Only the sparkling wine made within the French
province of Champagne can be called champagne. All other sparkling wines are known as "cremont" in France, "spumante" in Italy, "cava" in Spain, "Sekt" in Germany
and Austria, "sparkling wine" in England and "penina" in Slovenia. It can be crafted from a variety of wine types, including well-known varieties like white, red, and rosé sparkling wines.
BUBBLES IN THE GLASS
Sparkling wine contains three forms of carbon dioxide.
The first is gas, floating freely within the unfilled space of the bottle. The
second is in melted form, when the gas melts within the liquid and creates
carbon acid. The third form is the binding form, when the carbon acid binds
with alcohol. It is this form that enables the small chain of bubbles to form,
which we affectionately call sparks. A good sparkling wine must produce foam.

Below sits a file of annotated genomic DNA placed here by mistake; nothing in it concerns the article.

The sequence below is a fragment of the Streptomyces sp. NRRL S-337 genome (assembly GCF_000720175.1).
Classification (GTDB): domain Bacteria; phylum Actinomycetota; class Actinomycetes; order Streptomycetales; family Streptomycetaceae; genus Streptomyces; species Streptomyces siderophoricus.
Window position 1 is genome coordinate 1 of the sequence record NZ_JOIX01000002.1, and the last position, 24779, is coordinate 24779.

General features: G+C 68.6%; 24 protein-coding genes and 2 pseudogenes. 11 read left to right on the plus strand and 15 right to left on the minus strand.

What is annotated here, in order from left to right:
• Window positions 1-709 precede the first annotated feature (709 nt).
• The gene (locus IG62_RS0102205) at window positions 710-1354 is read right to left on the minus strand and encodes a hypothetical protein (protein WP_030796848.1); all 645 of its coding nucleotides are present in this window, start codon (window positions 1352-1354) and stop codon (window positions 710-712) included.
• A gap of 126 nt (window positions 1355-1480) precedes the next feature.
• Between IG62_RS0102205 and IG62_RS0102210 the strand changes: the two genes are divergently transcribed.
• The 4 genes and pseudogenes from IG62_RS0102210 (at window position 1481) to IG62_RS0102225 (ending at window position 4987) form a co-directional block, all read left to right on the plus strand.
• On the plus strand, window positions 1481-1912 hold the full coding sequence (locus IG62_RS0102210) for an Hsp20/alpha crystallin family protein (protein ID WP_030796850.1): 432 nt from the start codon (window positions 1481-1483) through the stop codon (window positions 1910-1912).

Foaming occurs at the surface of the glass, by the glass’ edge, and in high
quality wines continues foaming for at least three to four minutes.
HOW TO CHOOSE THE APPROPRIATE GLASS FOR SIPPING SPARKLING WINE?
It is recommended that sparkling wine should be enjoyed from appropriate glasses. These should be tall and slender. The most
appropriate is the Tulip shape glass, as the bubbles are more visible. If the bubbles are
tiny, plentiful and long lasting, then we can be sure we are drinking quality
Sparkling wine is served cold, but not colder than 6
degrees Celsius. The ideal temperature ranges from 6 to 8 degrees Celsius.